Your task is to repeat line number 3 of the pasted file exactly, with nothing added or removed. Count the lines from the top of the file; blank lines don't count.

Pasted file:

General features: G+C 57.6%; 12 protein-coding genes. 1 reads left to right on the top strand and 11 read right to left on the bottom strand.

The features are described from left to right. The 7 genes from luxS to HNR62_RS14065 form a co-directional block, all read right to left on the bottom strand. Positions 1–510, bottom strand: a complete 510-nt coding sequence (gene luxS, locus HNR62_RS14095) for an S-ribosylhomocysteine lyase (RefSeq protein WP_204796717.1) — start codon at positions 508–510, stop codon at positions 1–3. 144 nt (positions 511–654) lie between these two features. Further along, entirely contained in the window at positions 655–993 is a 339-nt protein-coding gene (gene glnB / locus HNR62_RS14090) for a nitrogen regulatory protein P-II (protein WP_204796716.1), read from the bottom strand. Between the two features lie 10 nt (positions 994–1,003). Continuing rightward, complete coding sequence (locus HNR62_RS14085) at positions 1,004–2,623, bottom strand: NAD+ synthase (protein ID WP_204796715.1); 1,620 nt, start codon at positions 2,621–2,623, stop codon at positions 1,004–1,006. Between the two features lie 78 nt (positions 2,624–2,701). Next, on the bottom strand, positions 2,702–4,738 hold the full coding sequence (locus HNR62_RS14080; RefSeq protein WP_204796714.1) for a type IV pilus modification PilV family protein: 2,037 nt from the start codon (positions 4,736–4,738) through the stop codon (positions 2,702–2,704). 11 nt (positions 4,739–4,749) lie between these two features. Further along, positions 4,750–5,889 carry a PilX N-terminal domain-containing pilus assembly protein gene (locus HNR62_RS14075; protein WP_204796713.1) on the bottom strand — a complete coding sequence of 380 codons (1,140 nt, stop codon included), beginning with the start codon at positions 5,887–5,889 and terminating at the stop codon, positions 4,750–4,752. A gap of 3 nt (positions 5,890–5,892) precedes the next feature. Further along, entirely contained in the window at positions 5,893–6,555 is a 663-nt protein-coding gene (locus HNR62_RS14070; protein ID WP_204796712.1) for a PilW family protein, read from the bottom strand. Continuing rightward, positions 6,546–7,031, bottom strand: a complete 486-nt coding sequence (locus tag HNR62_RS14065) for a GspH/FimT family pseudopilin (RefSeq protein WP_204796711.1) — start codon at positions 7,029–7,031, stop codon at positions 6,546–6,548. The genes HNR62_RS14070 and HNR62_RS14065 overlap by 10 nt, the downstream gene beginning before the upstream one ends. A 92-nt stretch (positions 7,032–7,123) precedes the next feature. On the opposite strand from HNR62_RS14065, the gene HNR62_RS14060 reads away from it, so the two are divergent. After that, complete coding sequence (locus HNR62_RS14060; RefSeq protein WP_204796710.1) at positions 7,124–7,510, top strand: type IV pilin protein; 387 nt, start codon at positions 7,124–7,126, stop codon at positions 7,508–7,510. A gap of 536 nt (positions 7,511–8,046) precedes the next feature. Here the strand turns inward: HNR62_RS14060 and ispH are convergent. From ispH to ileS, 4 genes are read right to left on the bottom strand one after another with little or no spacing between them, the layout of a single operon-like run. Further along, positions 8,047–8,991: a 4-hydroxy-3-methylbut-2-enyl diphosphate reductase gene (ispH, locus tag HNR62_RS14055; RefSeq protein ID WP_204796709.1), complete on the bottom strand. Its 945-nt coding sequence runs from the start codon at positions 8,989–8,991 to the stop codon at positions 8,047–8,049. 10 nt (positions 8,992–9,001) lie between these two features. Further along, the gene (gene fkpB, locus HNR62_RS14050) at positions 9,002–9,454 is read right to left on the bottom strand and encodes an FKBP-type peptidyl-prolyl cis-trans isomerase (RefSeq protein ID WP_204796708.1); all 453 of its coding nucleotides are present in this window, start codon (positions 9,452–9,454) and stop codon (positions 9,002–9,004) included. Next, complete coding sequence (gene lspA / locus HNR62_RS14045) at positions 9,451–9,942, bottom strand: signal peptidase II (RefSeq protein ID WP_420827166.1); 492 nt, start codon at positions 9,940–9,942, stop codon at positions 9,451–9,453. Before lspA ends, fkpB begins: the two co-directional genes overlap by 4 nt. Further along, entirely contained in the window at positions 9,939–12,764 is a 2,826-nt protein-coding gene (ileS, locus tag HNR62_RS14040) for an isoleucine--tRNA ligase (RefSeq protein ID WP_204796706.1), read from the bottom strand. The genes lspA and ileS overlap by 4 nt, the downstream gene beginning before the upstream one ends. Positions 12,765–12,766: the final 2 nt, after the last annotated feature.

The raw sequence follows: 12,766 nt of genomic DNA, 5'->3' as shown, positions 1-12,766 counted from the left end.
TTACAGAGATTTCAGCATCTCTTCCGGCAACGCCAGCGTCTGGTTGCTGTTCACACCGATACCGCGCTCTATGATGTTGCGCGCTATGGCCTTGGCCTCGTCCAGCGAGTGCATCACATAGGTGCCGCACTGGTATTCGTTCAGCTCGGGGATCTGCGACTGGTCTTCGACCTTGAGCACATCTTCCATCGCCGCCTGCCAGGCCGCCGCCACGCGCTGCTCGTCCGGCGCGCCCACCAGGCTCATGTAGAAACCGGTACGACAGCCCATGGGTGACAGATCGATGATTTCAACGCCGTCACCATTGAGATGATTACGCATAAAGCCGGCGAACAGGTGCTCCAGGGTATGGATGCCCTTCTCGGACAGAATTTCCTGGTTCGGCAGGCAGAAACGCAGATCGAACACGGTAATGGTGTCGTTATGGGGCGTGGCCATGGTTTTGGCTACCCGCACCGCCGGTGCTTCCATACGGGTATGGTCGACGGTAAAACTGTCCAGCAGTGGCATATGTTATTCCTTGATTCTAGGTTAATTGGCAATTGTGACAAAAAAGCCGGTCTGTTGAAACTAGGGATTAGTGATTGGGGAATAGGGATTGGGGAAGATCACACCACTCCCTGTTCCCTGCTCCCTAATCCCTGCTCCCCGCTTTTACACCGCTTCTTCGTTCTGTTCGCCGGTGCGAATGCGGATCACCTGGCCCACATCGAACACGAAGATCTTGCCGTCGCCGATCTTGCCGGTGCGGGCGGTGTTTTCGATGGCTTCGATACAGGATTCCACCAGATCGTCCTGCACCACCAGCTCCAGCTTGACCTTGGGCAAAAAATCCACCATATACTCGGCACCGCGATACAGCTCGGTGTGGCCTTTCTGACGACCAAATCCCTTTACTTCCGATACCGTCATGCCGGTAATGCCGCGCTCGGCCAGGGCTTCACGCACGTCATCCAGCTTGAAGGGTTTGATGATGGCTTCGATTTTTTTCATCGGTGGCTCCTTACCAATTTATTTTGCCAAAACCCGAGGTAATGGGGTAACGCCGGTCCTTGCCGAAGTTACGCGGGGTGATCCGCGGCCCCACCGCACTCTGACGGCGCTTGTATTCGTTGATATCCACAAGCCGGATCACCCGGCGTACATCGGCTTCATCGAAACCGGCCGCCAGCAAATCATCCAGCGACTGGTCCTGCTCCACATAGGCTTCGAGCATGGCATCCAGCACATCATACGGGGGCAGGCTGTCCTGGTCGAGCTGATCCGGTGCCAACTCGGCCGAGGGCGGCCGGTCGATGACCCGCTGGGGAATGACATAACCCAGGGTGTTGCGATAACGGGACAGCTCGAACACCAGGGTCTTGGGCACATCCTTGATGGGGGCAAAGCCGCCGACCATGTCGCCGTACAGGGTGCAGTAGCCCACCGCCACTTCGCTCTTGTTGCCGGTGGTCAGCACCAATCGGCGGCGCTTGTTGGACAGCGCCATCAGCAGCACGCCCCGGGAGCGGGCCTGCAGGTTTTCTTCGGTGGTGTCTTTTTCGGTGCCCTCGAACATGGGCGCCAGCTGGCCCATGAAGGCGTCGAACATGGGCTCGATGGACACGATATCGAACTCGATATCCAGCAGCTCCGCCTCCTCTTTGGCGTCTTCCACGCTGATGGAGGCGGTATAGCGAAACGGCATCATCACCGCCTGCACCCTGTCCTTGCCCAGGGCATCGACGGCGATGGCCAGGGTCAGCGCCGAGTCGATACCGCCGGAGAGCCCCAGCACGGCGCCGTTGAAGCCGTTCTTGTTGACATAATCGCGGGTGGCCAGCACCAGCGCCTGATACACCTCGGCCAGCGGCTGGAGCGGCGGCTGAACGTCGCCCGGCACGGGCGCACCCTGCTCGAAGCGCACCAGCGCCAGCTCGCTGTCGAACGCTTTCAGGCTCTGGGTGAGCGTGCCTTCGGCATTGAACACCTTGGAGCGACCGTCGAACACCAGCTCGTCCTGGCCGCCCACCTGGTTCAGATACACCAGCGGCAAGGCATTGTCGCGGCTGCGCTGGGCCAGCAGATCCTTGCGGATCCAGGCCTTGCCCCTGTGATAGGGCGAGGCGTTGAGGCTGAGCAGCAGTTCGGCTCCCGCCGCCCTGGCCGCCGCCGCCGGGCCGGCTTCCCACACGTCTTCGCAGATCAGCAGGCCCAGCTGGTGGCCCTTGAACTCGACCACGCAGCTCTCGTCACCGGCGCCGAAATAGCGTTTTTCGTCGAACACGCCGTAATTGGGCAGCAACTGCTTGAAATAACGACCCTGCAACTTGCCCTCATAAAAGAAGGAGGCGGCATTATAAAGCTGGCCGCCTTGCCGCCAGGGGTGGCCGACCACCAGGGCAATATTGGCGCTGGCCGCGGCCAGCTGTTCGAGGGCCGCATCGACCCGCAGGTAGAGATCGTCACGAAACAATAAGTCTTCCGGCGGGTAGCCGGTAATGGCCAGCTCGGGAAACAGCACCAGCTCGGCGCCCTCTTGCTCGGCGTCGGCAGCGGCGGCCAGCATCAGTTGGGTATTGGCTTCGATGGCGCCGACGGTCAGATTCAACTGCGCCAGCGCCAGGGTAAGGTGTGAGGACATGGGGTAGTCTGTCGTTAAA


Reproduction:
The raw sequence follows: 12,766 nt of genomic DNA, 5'->3' as shown, positions 1-12,766 counted from the left end.